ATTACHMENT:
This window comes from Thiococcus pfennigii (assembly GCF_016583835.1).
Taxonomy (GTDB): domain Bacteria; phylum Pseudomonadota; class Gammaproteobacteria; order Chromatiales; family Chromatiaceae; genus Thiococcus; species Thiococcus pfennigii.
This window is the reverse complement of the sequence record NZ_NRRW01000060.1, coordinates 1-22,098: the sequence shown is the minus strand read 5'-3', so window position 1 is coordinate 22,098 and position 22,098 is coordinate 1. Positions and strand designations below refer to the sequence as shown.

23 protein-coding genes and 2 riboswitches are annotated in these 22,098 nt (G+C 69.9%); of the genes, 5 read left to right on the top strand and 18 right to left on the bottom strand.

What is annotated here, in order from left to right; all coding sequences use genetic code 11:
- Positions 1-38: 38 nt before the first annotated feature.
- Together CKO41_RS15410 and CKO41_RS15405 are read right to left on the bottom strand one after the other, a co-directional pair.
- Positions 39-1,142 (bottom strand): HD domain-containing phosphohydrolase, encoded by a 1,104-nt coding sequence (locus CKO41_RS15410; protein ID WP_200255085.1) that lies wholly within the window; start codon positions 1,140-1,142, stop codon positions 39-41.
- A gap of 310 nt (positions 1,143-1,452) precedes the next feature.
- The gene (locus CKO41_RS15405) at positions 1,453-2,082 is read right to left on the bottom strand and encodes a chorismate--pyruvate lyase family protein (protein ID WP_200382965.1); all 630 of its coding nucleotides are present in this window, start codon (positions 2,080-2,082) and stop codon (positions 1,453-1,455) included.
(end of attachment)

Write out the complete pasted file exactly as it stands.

This window comes from Thiococcus pfennigii (assembly GCF_016583835.1).
Taxonomy (GTDB): domain Bacteria; phylum Pseudomonadota; class Gammaproteobacteria; order Chromatiales; family Chromatiaceae; genus Thiococcus; species Thiococcus pfennigii.
This window is the reverse complement of the sequence record NZ_NRRW01000060.1, coordinates 1-22,098: the sequence shown is the minus strand read 5'-3', so window position 1 is coordinate 22,098 and position 22,098 is coordinate 1. Positions and strand designations below refer to the sequence as shown.

23 protein-coding genes and 2 riboswitches are annotated in these 22,098 nt (G+C 69.9%); of the genes, 5 read left to right on the top strand and 18 right to left on the bottom strand.

What is annotated here, in order from left to right; all coding sequences use genetic code 11:
- Positions 1-38: 38 nt before the first annotated feature.
- Together CKO41_RS15410 and CKO41_RS15405 are read right to left on the bottom strand one after the other, a co-directional pair.
- Positions 39-1,142 (bottom strand): HD domain-containing phosphohydrolase, encoded by a 1,104-nt coding sequence (locus CKO41_RS15410; protein ID WP_200255085.1) that lies wholly within the window; start codon positions 1,140-1,142, stop codon positions 39-41.
- A gap of 310 nt (positions 1,143-1,452) precedes the next feature.
- The gene (locus CKO41_RS15405) at positions 1,453-2,082 is read right to left on the bottom strand and encodes a chorismate--pyruvate lyase family protein (protein ID WP_200382965.1); all 630 of its coding nucleotides are present in this window, start codon (positions 2,080-2,082) and stop codon (positions 1,453-1,455) included.